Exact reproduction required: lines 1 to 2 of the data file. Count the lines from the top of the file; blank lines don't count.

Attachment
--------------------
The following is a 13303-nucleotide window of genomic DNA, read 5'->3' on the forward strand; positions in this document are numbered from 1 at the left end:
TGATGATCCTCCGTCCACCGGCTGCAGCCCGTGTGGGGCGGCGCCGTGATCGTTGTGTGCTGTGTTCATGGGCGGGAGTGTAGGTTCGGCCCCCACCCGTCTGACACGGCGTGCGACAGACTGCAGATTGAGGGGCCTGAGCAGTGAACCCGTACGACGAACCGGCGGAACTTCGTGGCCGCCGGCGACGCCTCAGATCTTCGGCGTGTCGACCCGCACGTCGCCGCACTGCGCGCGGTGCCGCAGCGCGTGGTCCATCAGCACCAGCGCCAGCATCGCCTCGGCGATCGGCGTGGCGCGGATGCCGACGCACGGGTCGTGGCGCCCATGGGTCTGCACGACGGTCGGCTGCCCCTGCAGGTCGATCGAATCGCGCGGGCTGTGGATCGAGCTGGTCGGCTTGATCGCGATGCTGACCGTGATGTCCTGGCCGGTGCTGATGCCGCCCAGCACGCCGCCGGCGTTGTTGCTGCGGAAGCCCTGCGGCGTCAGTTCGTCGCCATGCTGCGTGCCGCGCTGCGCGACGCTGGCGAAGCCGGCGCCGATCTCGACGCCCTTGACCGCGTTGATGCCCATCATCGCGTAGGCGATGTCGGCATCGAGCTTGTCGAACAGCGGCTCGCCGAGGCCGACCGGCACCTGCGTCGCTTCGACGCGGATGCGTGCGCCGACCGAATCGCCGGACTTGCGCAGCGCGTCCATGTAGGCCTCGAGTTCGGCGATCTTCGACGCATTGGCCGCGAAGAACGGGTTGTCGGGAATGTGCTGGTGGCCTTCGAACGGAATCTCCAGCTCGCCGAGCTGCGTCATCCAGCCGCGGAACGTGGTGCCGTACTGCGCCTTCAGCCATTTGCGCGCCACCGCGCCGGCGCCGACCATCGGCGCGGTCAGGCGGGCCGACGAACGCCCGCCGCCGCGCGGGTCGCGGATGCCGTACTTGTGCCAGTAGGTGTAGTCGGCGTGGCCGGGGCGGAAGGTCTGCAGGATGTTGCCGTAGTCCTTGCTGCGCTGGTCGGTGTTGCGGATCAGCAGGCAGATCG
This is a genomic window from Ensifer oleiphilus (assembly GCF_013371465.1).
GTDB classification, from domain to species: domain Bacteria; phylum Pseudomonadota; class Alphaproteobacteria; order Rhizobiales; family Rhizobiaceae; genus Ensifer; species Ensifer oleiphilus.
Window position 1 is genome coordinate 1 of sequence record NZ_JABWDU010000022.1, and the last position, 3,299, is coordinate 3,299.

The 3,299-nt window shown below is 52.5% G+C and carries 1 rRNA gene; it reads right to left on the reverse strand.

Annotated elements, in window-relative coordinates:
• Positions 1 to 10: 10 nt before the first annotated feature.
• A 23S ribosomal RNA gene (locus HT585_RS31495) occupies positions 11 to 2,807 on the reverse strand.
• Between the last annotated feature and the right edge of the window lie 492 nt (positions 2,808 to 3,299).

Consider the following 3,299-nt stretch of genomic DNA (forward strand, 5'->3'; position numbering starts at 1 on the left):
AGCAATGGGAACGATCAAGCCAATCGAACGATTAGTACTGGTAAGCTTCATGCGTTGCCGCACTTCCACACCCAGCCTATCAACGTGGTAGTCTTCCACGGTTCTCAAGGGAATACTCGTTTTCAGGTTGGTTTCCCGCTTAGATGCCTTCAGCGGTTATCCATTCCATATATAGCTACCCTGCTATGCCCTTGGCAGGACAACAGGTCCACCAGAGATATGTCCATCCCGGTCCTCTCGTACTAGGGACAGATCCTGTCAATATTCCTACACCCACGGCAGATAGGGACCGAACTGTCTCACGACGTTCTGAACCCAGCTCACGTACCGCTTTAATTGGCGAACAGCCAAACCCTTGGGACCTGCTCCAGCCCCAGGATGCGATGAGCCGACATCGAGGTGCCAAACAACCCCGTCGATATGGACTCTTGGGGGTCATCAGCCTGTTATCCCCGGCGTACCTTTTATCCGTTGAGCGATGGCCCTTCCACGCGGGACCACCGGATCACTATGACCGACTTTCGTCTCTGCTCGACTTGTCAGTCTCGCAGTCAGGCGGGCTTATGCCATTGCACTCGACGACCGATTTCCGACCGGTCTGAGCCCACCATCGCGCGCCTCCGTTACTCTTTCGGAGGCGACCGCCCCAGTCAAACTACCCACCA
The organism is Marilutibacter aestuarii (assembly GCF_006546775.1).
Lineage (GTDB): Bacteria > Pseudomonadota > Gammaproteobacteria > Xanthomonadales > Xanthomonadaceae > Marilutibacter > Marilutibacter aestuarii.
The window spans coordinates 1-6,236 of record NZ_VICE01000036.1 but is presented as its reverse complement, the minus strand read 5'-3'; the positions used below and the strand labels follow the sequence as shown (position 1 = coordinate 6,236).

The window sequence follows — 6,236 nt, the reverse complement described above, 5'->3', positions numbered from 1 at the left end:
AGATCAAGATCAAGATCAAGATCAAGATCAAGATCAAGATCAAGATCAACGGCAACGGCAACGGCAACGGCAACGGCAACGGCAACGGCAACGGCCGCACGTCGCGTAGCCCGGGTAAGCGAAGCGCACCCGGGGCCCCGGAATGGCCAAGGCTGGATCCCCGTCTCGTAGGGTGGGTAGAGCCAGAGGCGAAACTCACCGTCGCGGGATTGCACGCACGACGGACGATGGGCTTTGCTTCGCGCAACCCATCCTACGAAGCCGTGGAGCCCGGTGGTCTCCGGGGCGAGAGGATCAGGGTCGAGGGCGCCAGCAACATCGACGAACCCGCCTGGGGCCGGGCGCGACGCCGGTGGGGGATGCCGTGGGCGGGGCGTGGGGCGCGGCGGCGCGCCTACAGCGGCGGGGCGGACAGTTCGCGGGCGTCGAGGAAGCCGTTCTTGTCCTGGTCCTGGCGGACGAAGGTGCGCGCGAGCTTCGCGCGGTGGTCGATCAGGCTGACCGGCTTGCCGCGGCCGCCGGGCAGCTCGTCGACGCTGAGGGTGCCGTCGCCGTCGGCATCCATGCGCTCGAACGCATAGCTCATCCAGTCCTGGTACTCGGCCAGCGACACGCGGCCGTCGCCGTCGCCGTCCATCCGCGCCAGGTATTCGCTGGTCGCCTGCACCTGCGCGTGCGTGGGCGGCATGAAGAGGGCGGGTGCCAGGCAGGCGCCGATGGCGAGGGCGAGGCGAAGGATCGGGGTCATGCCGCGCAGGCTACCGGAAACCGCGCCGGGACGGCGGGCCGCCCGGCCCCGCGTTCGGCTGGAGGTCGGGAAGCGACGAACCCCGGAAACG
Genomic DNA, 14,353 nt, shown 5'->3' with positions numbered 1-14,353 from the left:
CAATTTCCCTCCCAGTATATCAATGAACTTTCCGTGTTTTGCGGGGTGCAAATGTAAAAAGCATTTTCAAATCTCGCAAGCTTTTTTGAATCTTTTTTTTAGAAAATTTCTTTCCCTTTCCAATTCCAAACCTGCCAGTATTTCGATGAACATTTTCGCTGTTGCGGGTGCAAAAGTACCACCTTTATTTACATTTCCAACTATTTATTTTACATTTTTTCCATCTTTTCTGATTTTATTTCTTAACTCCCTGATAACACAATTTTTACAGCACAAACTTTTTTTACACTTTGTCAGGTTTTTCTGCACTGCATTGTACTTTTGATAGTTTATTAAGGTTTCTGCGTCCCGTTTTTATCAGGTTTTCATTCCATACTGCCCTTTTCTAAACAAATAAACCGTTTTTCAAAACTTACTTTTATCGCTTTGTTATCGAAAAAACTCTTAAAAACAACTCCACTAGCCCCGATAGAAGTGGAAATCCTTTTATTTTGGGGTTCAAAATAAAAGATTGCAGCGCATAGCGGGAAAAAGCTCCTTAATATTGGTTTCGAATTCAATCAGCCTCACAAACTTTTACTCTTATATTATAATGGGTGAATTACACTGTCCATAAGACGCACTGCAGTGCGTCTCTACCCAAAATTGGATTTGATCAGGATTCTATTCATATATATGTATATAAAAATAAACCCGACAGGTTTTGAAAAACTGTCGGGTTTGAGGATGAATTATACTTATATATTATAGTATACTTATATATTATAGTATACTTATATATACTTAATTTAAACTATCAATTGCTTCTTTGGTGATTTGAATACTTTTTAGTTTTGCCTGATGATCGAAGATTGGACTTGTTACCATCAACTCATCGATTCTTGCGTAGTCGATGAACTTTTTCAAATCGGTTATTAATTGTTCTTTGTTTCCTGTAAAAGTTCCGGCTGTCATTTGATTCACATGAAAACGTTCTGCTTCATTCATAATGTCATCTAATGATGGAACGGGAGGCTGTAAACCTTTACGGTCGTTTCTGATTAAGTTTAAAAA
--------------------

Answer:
The following is a 13303-nucleotide window of genomic DNA, read 5'->3' on the forward strand; positions in this document are numbered from 1 at the left end:
TGATGATCCTCCGTCCACCGGCTGCAGCCCGTGTGGGGCGGCGCCGTGATCGTTGTGTGCTGTGTTCATGGGCGGGAGTGTAGGTTCGGCCCCCACCCGTCTGACACGGCGTGCGACAGACTGCAGATTGAGGGGCCTGAGCAGTGAACCCGTACGACGAACCGGCGGAACTTCGTGGCCGCCGGCGACGCCTCAGATCTTCGGCGTGTCGACCCGCACGTCGCCGCACTGCGCGCGGTGCCGCAGCGCGTGGTCCATCAGCACCAGCGCCAGCATCGCCTCGGCGATCGGCGTGGCGCGGATGCCGACGCACGGGTCGTGGCGCCCATGGGTCTGCACGACGGTCGGCTGCCCCTGCAGGTCGATCGAATCGCGCGGGCTGTGGATCGAGCTGGTCGGCTTGATCGCGATGCTGACCGTGATGTCCTGGCCGGTGCTGATGCCGCCCAGCACGCCGCCGGCGTTGTTGCTGCGGAAGCCCTGCGGCGTCAGTTCGTCGCCATGCTGCGTGCCGCGCTGCGCGACGCTGGCGAAGCCGGCGCCGATCTCGACGCCCTTGACCGCGTTGATGCCCATCATCGCGTAGGCGATGTCGGCATCGAGCTTGTCGAACAGCGGCTCGCCGAGGCCGACCGGCACCTGCGTCGCTTCGACGCGGATGCGTGCGCCGACCGAATCGCCGGACTTGCGCAGCGCGTCCATGTAGGCCTCGAGTTCGGCGATCTTCGACGCATTGGCCGCGAAGAACGGGTTGTCGGGAATGTGCTGGTGGCCTTCGAACGGAATCTCCAGCTCGCCGAGCTGCGTCATCCAGCCGCGGAACGTGGTGCCGTACTGCGCCTTCAGCCATTTGCGCGCCACCGCGCCGGCGCCGACCATCGGCGCGGTCAGGCGGGCCGACGAACGCCCGCCGCCGCGCGGGTCGCGGATGCCGTACTTGTGCCAGTAGGTGTAGTCGGCGTGGCCGGGGCGGAAGGTCTGCAGGATGTTGCCGTAGTCCTTGCTGCGCTGGTCGGTGTTGCGGATCAGCAGGCAGATCG